What drives forward R&D for passenger vehicles and powertrain systems?

In the automotive industry, the Research and Development (R&D) of new powertrain systems and vehicle architectures is driven by a combination of three main factors:

  • legislation
  • customer needs
  • fuel, raw material prices

The legislation is made up by a set of rules and regulations, defined by ruling bodies (European Union, governments, etc.), which describes the conditions that must be met when selling a vehicle, in terms of:

  • harmful emissions levels (HC, NOx, PM, CO)
  • greenhouse gasses levels (CO2)
  • on-board passive and active safety systems (airbags, ABS, ESP, etc.)

The customer needs are represented by a series of expectations and requirements, which shape the decision of a customer when buying a vehicle:

  • purchase price
  • dynamic performance (top speed, 0-100 kph acceleration time)
  • fuel efficiency
  • environmental impact
  • new technologies
  • multimedia (Bluetooth connectivity, internet)
  • total cost of ownership (TCO)

The fuel and raw material prices are playing a key role in the strategic decision of the automotive OEM’s. For example, the oil price has a big influence on the R&D budget for new powertrain development.

Oil price (WTI crude) at New York Stock Exchange

Image: Oil price (WTI crude) at New York Stock Exchange
Credit: nasdaq.com

The oil price has a major influence on the TCO of a vehicle. Higher fuel prices can play a key role in the decision of a customer to buy a conventional vehicle, a plug-in hybrid (PHEV) or a pure electric vehicle (EV).

On the other hand, depending on the type of vehicle, the fuel price criteria has a bigger or lesser impact on the overall decision of the customer. For Economy and Family class vehicles, the fuel price, combined with the fuel efficiency of the vehicle, could be a decisive factor when purchasing a new vehicle. For Luxury and Sports class vehicle the fuel price and fuel efficiency are less important, other factors being decisive: performance, comfort and brand image.

Automotive Council Technology Group Roadmap

The Automotive Council is an automotive organisation established in 2009 with the main focus of improving and strengthening the dialogue and cooperation between UK government and the companies from the automotive sector. The Technology Group is part of the Automotive Council and it’s main focus is to advise the Council regarding the future trends in automotive technologies. The latest Technology Roadmap publish by the Automotive Council dates from September 2017.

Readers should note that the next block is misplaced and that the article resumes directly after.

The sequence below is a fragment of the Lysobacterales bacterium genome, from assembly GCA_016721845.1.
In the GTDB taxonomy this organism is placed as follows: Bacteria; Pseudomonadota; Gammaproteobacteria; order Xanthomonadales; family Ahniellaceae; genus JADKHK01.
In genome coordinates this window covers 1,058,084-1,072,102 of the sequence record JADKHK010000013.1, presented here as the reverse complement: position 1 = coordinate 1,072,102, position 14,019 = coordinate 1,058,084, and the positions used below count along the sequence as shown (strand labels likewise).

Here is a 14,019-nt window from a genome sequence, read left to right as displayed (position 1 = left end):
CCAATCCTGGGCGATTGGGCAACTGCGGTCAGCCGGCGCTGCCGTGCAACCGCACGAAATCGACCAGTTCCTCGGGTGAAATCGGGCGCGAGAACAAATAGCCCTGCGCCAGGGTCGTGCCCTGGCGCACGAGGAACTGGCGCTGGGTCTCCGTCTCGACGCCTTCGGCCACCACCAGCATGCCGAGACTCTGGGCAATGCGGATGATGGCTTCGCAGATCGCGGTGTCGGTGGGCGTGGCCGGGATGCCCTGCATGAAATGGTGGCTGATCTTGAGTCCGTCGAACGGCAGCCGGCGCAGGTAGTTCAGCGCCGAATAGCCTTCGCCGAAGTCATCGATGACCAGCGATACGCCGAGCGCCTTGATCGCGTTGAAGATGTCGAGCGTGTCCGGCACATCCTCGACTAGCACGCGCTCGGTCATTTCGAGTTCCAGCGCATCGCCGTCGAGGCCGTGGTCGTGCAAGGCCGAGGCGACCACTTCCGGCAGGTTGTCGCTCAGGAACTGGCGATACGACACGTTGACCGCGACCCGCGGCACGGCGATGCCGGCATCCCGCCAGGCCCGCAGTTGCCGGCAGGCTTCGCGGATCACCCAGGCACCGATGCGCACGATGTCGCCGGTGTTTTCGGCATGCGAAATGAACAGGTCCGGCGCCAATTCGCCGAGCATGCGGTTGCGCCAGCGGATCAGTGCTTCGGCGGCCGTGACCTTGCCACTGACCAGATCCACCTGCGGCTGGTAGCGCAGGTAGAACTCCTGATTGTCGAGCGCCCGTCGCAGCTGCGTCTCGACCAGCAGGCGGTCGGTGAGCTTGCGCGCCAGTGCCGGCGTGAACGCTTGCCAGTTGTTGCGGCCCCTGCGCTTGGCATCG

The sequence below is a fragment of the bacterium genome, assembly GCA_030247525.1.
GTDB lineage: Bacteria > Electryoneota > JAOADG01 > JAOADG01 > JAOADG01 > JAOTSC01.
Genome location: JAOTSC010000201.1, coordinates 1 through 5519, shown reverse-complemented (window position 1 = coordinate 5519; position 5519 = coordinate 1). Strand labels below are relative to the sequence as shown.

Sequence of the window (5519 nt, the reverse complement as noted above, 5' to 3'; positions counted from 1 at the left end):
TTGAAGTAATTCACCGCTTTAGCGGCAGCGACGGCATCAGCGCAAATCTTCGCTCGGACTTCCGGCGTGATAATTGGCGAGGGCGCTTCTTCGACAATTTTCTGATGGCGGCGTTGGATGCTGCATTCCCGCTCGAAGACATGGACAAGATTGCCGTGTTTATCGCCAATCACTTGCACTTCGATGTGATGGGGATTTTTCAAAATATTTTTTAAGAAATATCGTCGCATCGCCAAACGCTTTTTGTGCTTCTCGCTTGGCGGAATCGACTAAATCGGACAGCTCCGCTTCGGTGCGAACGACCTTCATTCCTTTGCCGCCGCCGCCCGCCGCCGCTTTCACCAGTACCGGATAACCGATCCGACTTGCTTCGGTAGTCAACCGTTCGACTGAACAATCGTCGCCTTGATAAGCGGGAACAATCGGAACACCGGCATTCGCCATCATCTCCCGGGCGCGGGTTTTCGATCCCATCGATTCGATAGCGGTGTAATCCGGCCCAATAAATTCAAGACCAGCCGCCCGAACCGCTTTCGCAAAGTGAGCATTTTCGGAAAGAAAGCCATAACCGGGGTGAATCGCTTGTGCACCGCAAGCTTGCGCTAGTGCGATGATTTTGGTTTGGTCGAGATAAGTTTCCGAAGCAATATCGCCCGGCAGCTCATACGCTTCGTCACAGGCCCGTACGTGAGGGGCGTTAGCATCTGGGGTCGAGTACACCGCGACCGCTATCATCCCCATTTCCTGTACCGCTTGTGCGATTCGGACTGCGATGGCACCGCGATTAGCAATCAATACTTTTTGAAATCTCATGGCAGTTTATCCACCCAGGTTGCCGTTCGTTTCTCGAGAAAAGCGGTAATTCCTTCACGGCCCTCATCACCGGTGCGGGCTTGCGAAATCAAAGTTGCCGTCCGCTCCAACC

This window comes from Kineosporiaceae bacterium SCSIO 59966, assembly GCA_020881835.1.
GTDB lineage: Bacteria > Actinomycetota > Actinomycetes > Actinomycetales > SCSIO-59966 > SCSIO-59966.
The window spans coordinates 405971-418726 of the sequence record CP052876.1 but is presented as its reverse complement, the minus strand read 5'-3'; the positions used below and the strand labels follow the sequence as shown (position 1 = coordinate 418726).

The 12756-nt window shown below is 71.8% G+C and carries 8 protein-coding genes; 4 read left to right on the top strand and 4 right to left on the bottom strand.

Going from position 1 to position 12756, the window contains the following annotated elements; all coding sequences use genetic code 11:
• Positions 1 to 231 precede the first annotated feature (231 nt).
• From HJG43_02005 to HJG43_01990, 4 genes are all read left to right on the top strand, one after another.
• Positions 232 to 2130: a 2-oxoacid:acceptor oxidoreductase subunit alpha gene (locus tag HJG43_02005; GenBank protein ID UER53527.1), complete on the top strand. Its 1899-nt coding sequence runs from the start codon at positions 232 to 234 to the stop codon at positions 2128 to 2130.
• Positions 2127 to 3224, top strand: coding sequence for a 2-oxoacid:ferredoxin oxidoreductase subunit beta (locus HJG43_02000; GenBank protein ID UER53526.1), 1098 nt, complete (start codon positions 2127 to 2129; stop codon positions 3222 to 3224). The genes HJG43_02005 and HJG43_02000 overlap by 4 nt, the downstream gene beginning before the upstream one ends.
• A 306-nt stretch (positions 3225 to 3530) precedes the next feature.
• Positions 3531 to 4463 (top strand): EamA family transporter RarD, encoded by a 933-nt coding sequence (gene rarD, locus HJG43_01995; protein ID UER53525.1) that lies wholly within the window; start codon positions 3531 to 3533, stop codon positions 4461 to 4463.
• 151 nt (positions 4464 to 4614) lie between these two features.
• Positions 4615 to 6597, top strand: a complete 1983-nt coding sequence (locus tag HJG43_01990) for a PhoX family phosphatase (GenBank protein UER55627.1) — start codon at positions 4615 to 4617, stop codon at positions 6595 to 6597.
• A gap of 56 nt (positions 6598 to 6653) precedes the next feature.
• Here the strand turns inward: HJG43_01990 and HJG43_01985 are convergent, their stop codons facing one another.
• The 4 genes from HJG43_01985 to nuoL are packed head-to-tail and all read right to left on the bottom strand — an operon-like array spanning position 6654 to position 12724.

Passenger car low carbon technology roadmap (2017)

Image: Passenger car technologies roadmap (2017)
Credit: automotivecouncil.co.uk

The technology roadmap is a key factor to consider when designing a new powertrain or a vehicle architecture, because it estimates if the market will be ready for a particular technology. “Market ready” refers to: availability of the infrastructure for the new technology (e.g. charging stations for PHEVs and EVs) and customer awareness of the technology.

Hybrid electric vehicles are an intermediate step towards full electric vehicles. Due to better efficiency and ideal traction characteristics of an electric motor, it makes sense to adopt electric powertrains for vehicle propulsion. The only drawback of an electric vehicle (which is very important) is the energy storage system. Currently, state of the art battery technology offers inferior range and recharge time when compared with an internal combustion engine (ICE) powered vehicle.

Mega-trends in automotive industry towards new technology

Vehicles are becoming more and more “intelligent”. Also, the need for safer and more comfortable vehicles has led to the development of several technologies:

  • advanced driver assist system (ADAS)
  • interconnected vehicles
  • autonomous vehicles

ADAS consists of hardware systems (RADAR, LIDAR, GPS receivers, video cameras, parking sensors, etc.) and software algorithms, which enhances the safety and driving comfort of a vehicle. A vehicle equipped with ADAS technology is capable of performing, for example, these functions:

  • Adaptive Cruise Control (ACC)
  • Lane Departure Warning
  • Blind Spot Monitoring
  • Collision Avoidance Systems

ADAS systems have also the potential of improving the fuel efficiency of the vehicle, by increasing the usage factor of particular driving modes of the vehicle (e.g. Coasting, Sailing).

By interconnecting vehicles (exchanging road, infrastructure and traffic information between them) the vehicle driving experience can be further improved. A vehicle equipped with ADAS technology can detect hazardous situations of the road (e.g. damaged road, oil spills, etc.) and inform other vehicles about it. This way the driving conditions (e.g vehicle speed) can be adjusted in order to avoid possible accidents.

Based on these technologies (ADAS and interconnected vehicles) the development of autonomous vehicles is possible. In an autonomous driving scenario, there overall control of the vehicle is managed entirely by electronic control units, there is no human driver, just passengers.

Mobility is the new trend which is shaping up, in which a vehicle is just a mean of transport. The perception of humans relative to car owner ship is changing dramatically.

If for the generations born between 1950 – 1970, turning 16-18 years of age and having a drivers license was a proof of passing to adult life, for newer generation (after 2000) having a car is no longer a priority. In 1978 approximately 50% of the 16 years old and 75 % of the 17 years old had a driving license in the USA. By 2008, the figures dropped to 31 % and 49 % respectively.

Younger generations, used with smart phones and game consoles are not found in owning a car. For these people vehicle are seen just as a mean of transportation and not an achievement in life.

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